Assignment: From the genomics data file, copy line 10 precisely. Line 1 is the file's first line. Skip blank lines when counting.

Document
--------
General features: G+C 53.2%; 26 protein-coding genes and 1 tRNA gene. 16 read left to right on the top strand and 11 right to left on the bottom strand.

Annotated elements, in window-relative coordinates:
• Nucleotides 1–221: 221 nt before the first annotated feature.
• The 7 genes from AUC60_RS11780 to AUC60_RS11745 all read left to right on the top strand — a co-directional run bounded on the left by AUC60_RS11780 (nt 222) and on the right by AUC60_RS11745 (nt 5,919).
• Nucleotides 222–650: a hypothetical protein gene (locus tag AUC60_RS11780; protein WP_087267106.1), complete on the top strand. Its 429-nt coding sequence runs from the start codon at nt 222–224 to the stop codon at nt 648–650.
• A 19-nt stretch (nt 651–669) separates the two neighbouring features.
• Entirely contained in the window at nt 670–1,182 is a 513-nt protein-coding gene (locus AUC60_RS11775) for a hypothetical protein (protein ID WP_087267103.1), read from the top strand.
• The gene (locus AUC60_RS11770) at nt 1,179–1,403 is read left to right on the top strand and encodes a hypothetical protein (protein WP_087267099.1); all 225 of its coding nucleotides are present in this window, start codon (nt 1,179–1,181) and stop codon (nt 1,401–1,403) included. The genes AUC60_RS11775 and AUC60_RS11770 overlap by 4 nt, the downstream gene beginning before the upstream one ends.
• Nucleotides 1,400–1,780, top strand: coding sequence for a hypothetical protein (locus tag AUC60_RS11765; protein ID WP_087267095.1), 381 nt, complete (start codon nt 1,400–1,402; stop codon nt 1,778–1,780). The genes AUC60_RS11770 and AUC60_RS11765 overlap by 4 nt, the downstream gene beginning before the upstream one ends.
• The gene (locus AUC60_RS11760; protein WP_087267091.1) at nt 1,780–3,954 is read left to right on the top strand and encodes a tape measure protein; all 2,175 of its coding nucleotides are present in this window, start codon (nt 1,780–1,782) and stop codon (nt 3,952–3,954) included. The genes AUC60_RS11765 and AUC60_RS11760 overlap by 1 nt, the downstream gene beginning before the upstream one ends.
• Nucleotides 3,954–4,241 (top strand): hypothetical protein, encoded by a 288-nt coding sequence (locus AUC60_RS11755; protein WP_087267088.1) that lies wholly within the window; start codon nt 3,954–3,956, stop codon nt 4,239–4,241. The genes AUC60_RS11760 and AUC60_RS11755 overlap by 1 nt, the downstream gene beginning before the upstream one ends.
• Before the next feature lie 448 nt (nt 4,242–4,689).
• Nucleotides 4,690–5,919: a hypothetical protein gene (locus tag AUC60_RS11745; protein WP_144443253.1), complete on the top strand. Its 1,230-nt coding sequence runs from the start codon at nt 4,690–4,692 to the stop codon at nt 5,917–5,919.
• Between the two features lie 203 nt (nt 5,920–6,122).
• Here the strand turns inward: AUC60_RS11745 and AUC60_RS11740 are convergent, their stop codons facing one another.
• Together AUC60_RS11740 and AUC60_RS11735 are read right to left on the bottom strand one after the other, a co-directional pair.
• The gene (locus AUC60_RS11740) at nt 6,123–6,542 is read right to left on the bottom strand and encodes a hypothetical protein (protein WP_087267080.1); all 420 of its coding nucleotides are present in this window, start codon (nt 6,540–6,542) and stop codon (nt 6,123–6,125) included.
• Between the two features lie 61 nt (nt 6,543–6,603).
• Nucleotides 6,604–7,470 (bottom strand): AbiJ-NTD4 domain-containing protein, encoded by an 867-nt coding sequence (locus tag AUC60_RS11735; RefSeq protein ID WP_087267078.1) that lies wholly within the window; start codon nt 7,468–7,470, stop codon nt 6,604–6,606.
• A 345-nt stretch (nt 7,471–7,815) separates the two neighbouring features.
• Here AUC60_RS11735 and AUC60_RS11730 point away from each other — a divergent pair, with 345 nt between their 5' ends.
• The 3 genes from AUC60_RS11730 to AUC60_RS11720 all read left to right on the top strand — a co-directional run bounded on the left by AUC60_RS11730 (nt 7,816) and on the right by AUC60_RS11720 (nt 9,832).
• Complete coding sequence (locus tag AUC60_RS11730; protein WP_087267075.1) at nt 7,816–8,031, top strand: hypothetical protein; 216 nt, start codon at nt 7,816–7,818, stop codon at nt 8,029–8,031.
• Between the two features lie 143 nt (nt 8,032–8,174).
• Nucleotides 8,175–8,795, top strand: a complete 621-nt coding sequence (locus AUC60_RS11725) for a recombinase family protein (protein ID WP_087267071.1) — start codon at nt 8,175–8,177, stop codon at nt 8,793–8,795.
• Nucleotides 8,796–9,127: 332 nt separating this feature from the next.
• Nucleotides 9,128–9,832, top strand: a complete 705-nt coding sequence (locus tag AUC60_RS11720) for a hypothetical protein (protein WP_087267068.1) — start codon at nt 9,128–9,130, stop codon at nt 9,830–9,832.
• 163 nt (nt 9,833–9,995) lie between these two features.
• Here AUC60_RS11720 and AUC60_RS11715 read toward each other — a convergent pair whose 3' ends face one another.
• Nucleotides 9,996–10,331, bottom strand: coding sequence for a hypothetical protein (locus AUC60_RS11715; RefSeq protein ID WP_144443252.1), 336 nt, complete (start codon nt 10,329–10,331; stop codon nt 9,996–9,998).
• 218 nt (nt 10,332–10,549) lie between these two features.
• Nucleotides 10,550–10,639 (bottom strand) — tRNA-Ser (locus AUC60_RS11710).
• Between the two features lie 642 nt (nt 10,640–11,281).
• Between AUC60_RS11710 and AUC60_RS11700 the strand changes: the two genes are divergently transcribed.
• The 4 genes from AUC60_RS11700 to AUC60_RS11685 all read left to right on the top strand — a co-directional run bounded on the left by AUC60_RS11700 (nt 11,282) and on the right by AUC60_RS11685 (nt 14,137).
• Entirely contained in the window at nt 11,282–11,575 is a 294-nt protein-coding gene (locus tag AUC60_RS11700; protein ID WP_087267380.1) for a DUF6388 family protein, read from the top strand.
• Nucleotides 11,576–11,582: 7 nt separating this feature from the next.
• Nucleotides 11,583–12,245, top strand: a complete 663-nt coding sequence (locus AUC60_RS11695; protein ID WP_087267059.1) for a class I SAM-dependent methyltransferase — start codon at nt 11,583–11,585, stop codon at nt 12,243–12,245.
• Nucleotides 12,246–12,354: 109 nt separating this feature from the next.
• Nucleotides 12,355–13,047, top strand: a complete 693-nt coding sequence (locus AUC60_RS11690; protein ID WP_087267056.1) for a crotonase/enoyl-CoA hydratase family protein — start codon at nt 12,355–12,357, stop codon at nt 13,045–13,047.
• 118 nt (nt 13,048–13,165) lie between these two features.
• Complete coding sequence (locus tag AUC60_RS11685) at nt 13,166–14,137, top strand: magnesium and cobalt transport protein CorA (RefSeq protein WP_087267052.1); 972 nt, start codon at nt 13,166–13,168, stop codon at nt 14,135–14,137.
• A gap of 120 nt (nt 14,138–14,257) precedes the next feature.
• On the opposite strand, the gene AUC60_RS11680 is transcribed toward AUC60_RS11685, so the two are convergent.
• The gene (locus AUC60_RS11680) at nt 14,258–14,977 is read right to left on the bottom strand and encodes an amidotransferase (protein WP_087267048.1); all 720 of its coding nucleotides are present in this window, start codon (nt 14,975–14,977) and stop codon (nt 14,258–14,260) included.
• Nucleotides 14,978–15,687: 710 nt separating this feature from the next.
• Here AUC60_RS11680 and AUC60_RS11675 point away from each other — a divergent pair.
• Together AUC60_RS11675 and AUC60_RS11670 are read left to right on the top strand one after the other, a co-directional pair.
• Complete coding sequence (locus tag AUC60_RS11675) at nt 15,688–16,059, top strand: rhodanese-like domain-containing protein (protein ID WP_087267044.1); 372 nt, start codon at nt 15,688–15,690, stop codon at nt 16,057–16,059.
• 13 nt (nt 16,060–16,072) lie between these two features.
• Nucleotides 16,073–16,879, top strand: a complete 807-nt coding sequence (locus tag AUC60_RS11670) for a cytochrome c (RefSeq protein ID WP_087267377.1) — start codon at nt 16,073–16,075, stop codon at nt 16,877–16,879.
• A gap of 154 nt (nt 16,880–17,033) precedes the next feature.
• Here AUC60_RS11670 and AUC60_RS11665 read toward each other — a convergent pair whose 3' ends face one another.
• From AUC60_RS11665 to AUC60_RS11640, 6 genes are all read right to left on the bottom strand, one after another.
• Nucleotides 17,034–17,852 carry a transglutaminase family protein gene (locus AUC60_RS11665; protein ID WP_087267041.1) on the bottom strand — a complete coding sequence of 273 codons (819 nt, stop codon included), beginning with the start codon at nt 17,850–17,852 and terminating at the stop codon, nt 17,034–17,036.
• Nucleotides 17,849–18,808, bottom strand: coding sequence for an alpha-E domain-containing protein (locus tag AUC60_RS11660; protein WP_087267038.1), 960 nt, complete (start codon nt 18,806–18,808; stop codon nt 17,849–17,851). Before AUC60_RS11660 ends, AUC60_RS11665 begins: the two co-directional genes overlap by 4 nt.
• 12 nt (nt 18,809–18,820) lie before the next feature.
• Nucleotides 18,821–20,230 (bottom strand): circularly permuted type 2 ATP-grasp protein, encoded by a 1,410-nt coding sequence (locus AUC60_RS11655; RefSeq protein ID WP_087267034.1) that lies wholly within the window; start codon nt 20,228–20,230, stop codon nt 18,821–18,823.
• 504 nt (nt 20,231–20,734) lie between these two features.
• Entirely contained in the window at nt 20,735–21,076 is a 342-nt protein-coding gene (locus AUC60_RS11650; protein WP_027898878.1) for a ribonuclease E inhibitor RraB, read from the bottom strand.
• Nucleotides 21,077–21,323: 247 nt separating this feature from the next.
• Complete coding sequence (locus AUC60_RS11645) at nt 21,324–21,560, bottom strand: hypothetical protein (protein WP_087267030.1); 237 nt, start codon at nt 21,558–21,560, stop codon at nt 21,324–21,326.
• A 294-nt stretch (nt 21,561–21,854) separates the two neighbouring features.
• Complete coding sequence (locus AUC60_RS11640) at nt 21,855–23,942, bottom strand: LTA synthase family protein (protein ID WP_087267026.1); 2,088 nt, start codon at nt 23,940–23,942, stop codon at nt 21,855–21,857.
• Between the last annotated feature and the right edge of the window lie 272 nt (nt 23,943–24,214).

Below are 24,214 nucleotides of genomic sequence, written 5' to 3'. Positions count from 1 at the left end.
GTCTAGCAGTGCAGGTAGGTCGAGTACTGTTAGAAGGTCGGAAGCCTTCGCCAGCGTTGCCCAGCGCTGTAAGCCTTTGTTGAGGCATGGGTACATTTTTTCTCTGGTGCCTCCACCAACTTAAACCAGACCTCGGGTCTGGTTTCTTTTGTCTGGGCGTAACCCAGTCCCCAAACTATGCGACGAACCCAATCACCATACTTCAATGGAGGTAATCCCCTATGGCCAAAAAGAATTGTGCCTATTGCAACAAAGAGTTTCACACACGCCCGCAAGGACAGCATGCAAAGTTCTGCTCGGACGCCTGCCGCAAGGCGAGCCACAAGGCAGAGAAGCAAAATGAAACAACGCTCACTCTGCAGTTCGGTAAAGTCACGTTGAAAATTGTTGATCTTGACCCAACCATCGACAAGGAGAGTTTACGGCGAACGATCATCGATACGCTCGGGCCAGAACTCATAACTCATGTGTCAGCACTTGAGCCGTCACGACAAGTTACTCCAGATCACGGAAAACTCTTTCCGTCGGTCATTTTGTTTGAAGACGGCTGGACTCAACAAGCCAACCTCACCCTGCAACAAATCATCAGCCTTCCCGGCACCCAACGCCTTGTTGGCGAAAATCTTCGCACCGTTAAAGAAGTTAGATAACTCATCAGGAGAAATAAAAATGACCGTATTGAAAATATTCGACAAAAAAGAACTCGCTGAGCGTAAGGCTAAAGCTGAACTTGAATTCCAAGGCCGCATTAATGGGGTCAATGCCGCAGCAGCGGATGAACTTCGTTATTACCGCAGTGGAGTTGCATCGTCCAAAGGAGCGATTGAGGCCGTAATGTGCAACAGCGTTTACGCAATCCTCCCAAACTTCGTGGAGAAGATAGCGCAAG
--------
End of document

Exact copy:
• The gene (locus AUC60_RS11760; protein WP_087267091.1) at nt 1,780–3,954 is read left to right on the top strand and encodes a tape measure protein; all 2,175 of its coding nucleotides are present in this window, start codon (nt 1,780–1,782) and stop codon (nt 3,952–3,954) included. The genes AUC60_RS11765 and AUC60_RS11760 overlap by 1 nt, the downstream gene beginning before the upstream one ends.